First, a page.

10 Ways to Stay Cool During Summer Pregnancy

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Being pregnant is hard work for your body no matter what time of year you’re due to deliver, but being heavily pregnant in the heat of the summer can make things even more uncomfortable. Most of us assume pregnant women feel hotter in the summer months because they are carrying around the extra baby weight, but their body temperature is actually also slightly higher which makes it worse for them.

This puts expectant mums at risk of heat exhaustion because it takes twice the energy for the body to cool off. Heat exhaustion with symptoms of muscle cramps, excessive sweating, dizziness and headaches can lead to heat stroke, which can be detrimental to both mum and baby.

So it’s important to take proper precautions to ensure that you don’t overheat during the summer months. We asked our in-house Midwife Katie Hilton for her top tips on how pregnant women can stay cool and comfortable during the summer months:

  • Drink plenty of water – This is obvious of course, drinking water is instilled in us from the time we fall pregnant. But it’s even more important during the summer months, when we’re sweating more and losing electrolytes. Be sure to drink water at a steady pace during the day.

  • Stay indoors – Having to stay inside with the air conditioning and fans turned up high on warm days may be depressing, but it really is the best way to protect both you and your baby. If you have to go outside try to avoid the hottest hours of the day between 10am and 2pm.

 

  • Take a dip – If you have access to a pool it will help you to cool off. Just be sure to wear sunscreen, as pregnant women are more susceptible to sunburn.

 

  • Wear cool fabrics – don’t make the mistake of wearing clothes that don’t allow your skin to breathe. Try to stick to cotton and skip on the polyester.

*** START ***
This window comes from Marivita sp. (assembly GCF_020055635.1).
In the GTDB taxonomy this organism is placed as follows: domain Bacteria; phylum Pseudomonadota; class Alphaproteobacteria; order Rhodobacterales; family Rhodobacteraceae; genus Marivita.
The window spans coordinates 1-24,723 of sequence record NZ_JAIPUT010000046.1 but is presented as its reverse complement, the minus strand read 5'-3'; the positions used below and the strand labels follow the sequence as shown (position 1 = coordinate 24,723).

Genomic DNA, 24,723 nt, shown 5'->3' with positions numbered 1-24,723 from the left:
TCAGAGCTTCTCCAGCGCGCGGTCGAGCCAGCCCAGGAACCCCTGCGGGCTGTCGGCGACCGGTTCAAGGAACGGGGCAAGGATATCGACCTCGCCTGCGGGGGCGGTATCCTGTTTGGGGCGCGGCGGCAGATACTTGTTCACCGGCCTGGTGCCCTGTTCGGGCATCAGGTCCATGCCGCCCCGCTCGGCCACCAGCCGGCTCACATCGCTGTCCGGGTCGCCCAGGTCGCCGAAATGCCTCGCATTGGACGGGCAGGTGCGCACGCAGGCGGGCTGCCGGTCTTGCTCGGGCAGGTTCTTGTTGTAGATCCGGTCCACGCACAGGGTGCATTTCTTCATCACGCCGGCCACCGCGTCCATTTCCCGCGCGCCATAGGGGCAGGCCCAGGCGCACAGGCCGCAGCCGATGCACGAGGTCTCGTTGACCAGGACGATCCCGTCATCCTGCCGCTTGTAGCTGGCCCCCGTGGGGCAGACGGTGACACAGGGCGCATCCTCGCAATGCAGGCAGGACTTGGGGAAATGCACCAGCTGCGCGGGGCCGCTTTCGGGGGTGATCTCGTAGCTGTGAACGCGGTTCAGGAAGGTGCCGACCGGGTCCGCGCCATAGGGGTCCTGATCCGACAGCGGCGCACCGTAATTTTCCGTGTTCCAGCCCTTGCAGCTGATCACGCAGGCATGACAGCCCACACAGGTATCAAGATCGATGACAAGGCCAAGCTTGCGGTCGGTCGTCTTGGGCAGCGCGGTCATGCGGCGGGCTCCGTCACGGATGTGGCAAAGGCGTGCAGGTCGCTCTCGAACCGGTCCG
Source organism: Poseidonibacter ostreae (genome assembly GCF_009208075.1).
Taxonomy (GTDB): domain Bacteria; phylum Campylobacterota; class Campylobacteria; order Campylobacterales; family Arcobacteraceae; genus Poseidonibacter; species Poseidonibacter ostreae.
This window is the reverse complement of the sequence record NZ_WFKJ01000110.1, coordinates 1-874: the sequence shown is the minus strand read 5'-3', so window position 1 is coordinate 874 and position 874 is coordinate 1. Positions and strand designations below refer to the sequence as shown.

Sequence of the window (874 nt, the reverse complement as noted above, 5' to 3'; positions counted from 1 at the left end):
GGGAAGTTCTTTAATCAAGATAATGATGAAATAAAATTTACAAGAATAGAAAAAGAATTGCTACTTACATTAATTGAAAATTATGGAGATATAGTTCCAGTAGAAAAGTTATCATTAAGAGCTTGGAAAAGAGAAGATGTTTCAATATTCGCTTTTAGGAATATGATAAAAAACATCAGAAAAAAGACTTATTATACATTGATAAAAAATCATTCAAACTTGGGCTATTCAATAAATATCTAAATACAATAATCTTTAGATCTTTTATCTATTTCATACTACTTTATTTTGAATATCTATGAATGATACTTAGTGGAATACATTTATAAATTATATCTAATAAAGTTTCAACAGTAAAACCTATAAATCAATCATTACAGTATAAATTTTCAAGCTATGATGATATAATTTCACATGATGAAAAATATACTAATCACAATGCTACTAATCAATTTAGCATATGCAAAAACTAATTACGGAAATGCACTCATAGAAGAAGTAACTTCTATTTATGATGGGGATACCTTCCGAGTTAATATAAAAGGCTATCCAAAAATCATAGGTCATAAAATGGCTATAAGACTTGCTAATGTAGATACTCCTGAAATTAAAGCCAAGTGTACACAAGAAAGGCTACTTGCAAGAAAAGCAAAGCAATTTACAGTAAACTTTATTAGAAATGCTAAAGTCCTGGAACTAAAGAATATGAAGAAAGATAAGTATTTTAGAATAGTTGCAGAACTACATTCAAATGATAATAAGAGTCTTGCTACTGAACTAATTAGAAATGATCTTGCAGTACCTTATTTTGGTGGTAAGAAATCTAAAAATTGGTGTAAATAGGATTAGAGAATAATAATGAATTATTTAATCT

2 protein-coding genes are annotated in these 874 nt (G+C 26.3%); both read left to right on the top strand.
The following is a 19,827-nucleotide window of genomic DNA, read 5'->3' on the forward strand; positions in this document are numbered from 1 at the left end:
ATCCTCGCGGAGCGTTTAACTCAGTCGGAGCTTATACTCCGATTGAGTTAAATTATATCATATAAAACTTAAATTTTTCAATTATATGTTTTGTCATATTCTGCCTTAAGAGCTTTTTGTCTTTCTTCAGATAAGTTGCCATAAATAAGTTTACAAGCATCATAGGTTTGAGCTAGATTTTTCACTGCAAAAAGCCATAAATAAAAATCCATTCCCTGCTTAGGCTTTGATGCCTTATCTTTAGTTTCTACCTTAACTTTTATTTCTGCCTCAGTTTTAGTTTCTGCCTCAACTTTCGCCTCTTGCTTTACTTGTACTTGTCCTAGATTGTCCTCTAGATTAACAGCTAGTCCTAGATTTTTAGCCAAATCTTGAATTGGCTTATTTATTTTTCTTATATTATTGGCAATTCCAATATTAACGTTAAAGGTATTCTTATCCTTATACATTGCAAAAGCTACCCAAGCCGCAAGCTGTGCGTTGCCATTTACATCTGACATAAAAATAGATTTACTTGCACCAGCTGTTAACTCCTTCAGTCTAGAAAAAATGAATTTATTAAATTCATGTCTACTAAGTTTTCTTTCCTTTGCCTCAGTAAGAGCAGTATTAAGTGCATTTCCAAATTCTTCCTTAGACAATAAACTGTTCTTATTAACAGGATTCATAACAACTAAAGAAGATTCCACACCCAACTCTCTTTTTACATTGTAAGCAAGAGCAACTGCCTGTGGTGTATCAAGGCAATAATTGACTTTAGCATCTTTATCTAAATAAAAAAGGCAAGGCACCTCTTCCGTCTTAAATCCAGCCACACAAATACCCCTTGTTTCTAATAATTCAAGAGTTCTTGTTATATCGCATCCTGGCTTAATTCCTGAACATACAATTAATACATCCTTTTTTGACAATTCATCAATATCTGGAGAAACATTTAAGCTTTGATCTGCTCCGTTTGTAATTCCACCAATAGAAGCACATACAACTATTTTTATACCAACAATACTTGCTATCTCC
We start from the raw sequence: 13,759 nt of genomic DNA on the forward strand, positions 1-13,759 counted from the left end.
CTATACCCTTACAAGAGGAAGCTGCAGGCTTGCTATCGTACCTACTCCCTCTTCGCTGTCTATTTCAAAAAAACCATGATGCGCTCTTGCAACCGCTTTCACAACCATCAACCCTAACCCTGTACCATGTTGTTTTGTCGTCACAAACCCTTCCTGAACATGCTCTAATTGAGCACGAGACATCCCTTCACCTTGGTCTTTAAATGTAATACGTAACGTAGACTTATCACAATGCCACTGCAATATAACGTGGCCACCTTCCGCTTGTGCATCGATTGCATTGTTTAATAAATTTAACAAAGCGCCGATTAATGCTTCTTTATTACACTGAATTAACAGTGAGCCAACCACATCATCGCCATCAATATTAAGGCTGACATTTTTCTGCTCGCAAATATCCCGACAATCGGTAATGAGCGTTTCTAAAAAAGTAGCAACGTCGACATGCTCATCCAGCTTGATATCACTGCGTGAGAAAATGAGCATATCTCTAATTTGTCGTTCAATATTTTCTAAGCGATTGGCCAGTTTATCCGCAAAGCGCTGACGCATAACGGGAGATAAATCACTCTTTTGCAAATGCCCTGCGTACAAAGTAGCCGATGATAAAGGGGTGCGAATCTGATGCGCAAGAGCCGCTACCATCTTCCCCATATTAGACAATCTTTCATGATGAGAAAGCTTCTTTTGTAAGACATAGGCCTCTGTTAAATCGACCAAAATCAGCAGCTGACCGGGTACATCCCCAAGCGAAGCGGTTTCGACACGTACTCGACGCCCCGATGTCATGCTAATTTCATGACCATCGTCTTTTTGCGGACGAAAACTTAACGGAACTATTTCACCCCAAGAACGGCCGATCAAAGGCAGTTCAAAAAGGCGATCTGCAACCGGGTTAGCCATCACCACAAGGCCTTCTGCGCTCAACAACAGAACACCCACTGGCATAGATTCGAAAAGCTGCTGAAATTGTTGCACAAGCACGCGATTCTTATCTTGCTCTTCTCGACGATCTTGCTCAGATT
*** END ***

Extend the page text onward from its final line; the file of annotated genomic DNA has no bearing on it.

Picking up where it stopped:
• Shower often – Taking lots of showers during the day might feel like a pain but it will help keep your temperature cooler.

  • Mist yourself – Carrying a spray bottle and misting yourself with cool water when outdoors will help, even better invest in a mister with a fan on the spout!

 

  • Small, light meals – Eating smaller, more frequent meals will keep your metabolism steady. If you eat larger meals your metabolism has to work harder which generates more heat.

  • Cold compresses – Wet a few washcloths and stick them in the freezer, pull them out when needed, lay down and place them where needed!

 

  • Rest – Sometimes there is no better way to beat the heat than taking a nap in a cool, dark room.

 

  • Take it easy – Don’t over exert yourself, sure it’s important to stay in shape, but exercising in the middle of a heat wave isn’t worth the risk.

 

 

From MAM
The information contained in this Blog is for general information purposes only. The information provided by anyone other than MAM, such as midwifes or sleep experts for example, is provided by those third parties in their own professional capacity. The inclusion of that information does not imply a recommendation by MAM nor does it endorse the views expressed within them. Whilst MAM endeavour to keep the information up to date and correct, we make no representations or warranties of any kind, express or implied, about the completeness, accuracy, reliability, suitability or availability with respect to the newsletter or the information, products, or related graphics contained in the newsletter for any purpose. Any reliance you place on such information is therefore strictly at your own risk.

Posted in: Pregnancy, Topical

About the author
Kate Hilton
Katie Hilton is a dual qualified nurse, midwife and health visitor. Her experience has been mainly in labour delivery, postnatal and public/family health setting within both the hospital and community. Katie has experience working with families in both the UK, North America and Asia. Her specialist areas include infant feeding, sleep and child development. Katie currently practices independently as a Midwife and Health Visitor and provides specialist advice to parents and families on behalf of the parenting press and nursery industry brands.